By Robert Bradley
Among my first memories of Cuenca, and one of the most satisfying, was my introduction to almuerzo, the traditional fixed-menu mid-day meal.
Back in Portland, Oregon, I was accustomed to grabbing a sandwich, or worse, a mystery meat burger, and be done with it. Not so here. Almuerzo — which simply means lunch in Spanish — is a main course preceded by a serving of soup followed by a two-bite dessert, sometimes referred to as lengua de gato, or cat’s tongue.
Almuerzo is a tradition devoted to taking the time to relax and nourish oneself. Afterward, a few lucky diners are able to take a short siesta before returning to work, but everyone returns fortified and ready to complete the day.
Fortunately, a few local establishments are taking almuerzo to a higher level. Expanded menu selections are a major improvement, but it is the added attention to providing a truly enjoyable repast that is setting the better restaurants apart.
Leading the pack is El Mesón Español on Presidente Borrero between Sucre and Presidente Cordova.
El Mesón, featuring a combination of the Spanish and Ecuadorian cuisine, opened in September 2013 on Benigno Malo at Juan Jaramillo, the project of a Cuenca native and his Spanish son-in-law. When their success required a larger venue in 2017, they moved to the dining room of the nearby Hotel Principe, and then, two-years later, they moved again to their present location in heart of Cuenca’s banking center. Faithful customers followed them on both moves.
Most Cuenca almuerzos begin with the soup of the day. The chef of Mesón, however, offers two soups and goes a step further with the choice of a green salad. Both the soups and salads change daily and, on Friday, one of the choices is usually ceviche. There is also a choice of drinks, either chilled tea or fruit punch. And then there’s the standard bread basket accompanied by a bowl of aji.
The three main course selections change daily, from lasgna to burritos to spinach empanadas to chicken, beef, goat and pork options. There are also the occasional Ecuadorian comida tipica favorites, churrasco and guatita.
Almuerzo at El Mesón is $3.50 but they offer a 27-meal discount card for $80, which works out to about $3 a meal.
If you’re looking for a gringo meet-and-greet, El Mesón is not your place. On a recent visit, I only saw two non-Ecuadorians among the 100-plus diners. It’s worth noting that if you come for lunch, timing is important. The restaurant’s 40 tables are usually packed between about 1:15 and 2:15 most days. If you don’t want to wait, come early or come late.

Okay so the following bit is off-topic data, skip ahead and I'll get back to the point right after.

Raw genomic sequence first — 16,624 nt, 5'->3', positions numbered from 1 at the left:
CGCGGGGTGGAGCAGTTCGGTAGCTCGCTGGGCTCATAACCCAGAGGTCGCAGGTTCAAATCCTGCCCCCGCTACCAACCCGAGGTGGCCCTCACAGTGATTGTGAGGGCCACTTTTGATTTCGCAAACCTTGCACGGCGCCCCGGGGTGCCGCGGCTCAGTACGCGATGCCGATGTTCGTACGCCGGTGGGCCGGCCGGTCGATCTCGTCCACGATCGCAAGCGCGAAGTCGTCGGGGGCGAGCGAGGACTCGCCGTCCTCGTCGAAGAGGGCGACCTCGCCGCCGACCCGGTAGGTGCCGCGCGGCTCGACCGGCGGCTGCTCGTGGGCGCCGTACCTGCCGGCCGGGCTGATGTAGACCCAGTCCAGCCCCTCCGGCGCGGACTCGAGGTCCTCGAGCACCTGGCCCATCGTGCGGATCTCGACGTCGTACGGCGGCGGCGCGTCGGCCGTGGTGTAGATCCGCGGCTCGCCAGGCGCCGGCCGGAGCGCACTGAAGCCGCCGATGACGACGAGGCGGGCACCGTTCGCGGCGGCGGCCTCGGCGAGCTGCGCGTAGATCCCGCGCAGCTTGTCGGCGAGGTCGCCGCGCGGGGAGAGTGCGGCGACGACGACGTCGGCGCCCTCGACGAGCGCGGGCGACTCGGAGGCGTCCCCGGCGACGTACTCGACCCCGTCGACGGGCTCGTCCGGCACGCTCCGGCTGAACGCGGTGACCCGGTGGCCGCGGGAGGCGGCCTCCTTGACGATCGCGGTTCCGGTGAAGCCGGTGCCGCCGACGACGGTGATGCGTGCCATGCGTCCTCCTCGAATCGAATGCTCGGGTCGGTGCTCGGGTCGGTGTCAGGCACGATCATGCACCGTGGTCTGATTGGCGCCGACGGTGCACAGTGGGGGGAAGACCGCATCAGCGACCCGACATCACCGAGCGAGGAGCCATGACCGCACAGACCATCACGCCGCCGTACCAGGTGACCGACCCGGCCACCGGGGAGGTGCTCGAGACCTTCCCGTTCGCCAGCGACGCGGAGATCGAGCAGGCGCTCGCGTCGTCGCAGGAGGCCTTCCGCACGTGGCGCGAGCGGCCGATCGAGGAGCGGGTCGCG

Although the crowds come for lunch — El Mesón serves 1,200 of them during a five-day work week — the restaurant is also open for dinner. Mote pata and chaulafan are always a local favorite and the rotating selection of fine Spanish cuisine, masterfully prepared, keeps guests returning again and again. Prominently featured offerings include several regional renditions of paella de mariscos ($12.25), a langostinos al ajillo ($15.90) and the popular pollo a la Espanola ($10.50).
Whether you come for lunch or dinner, you’ll appreciate El Mesón’s venue. The restaurant occupies two courtyard dining rooms in a recently renovated historic house.
One more note: El Mesón Español hosts an artisanal feria twice monthly on Saturdays where a wide selection of homemade foods, garnishes, brews and crafts are available from local vendors. Showing up is a wonderful way to introduce yourself to dinners prepared by some of Cuenca’s finest cooks. In addition, the restaurant hosts flamenco performances three or four nights a year.
El Mesón Español, Presidente Barrero 7-55; Hours: 8 a.m. – 5 p.m. Monday, 8 a.m to 10 p.m Tuesday – Saturday, Closed on Sunday; Phone; 096 906 2808; Facebook.